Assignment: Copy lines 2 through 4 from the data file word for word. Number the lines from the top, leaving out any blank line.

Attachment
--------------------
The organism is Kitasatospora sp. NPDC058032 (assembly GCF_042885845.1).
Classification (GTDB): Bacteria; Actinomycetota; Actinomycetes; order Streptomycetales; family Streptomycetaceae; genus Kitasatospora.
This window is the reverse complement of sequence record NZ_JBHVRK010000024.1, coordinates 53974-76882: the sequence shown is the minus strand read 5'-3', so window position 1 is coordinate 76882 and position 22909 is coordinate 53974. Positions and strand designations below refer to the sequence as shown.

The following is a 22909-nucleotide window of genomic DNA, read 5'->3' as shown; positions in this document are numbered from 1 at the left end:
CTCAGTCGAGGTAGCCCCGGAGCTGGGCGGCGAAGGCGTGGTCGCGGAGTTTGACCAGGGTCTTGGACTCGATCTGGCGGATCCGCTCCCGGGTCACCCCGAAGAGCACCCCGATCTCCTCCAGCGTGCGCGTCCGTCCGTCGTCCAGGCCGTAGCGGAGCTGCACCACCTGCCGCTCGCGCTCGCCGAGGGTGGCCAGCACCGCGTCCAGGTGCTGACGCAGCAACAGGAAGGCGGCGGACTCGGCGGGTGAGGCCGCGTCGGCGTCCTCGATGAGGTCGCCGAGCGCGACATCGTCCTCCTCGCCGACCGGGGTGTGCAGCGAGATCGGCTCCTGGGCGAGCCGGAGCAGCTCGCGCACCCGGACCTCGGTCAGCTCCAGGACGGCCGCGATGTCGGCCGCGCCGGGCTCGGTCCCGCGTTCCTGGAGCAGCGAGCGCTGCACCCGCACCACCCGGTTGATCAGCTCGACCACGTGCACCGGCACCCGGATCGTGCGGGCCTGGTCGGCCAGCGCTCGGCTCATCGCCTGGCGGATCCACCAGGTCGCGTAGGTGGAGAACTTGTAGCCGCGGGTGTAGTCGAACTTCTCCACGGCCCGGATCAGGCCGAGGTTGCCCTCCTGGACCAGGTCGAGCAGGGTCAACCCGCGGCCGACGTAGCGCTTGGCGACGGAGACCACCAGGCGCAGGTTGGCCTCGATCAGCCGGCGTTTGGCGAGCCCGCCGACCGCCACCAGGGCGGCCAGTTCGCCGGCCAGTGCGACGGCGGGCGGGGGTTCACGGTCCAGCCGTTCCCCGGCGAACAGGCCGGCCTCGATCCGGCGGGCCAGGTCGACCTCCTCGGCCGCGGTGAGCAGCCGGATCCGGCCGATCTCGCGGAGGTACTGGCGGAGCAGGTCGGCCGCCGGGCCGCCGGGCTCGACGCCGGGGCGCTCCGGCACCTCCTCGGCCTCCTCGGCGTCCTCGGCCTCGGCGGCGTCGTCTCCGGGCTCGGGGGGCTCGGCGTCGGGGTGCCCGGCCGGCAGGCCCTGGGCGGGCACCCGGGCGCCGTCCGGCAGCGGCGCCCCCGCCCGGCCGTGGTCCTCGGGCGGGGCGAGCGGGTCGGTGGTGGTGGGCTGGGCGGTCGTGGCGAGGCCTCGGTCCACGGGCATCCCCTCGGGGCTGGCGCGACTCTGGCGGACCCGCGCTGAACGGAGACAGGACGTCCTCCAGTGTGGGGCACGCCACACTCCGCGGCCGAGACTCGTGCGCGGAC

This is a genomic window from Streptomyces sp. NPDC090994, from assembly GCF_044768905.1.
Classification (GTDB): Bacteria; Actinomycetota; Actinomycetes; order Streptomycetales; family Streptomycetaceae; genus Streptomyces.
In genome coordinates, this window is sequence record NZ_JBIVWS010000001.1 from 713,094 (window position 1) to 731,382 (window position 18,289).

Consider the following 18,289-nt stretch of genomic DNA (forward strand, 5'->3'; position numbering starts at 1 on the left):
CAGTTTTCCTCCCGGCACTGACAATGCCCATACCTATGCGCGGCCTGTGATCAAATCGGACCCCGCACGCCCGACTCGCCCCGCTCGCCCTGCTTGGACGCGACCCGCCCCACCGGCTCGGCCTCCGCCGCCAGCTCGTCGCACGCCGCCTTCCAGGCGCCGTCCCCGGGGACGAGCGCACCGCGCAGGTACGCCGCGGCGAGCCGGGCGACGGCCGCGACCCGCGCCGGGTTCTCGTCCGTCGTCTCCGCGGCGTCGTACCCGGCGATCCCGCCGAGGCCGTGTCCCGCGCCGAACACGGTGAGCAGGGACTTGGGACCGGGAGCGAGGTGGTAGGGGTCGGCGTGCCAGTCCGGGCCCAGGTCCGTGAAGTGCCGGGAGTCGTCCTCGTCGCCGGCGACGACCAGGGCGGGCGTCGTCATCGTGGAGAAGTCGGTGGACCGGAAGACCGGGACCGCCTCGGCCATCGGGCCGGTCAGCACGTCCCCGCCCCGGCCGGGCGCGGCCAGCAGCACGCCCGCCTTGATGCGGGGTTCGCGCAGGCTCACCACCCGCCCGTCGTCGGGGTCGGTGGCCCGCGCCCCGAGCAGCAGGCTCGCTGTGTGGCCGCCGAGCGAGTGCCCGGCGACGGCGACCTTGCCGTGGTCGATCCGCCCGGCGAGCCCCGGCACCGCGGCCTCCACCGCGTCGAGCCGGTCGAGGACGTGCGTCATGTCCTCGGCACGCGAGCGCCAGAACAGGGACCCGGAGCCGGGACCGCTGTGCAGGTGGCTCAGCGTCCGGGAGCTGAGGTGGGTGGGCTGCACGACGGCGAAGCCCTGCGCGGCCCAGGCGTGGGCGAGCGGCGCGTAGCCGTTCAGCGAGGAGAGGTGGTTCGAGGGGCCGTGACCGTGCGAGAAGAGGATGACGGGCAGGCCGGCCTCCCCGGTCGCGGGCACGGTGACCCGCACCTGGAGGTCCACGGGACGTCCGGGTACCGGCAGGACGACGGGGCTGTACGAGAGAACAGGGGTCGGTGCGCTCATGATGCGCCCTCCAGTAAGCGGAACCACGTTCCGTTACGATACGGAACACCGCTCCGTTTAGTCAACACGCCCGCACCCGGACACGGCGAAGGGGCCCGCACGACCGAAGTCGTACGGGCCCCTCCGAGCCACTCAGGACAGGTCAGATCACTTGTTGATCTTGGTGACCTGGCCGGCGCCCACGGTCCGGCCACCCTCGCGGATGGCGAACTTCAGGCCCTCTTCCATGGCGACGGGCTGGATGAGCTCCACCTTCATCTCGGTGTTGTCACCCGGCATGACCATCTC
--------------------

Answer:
Classification (GTDB): Bacteria; Actinomycetota; Actinomycetes; order Streptomycetales; family Streptomycetaceae; genus Kitasatospora.
This window is the reverse complement of sequence record NZ_JBHVRK010000024.1, coordinates 53974-76882: the sequence shown is the minus strand read 5'-3', so window position 1 is coordinate 76882 and position 22909 is coordinate 53974. Positions and strand designations below refer to the sequence as shown.

The following is a 22909-nucleotide window of genomic DNA, read 5'->3' as shown; positions in this document are numbered from 1 at the left end: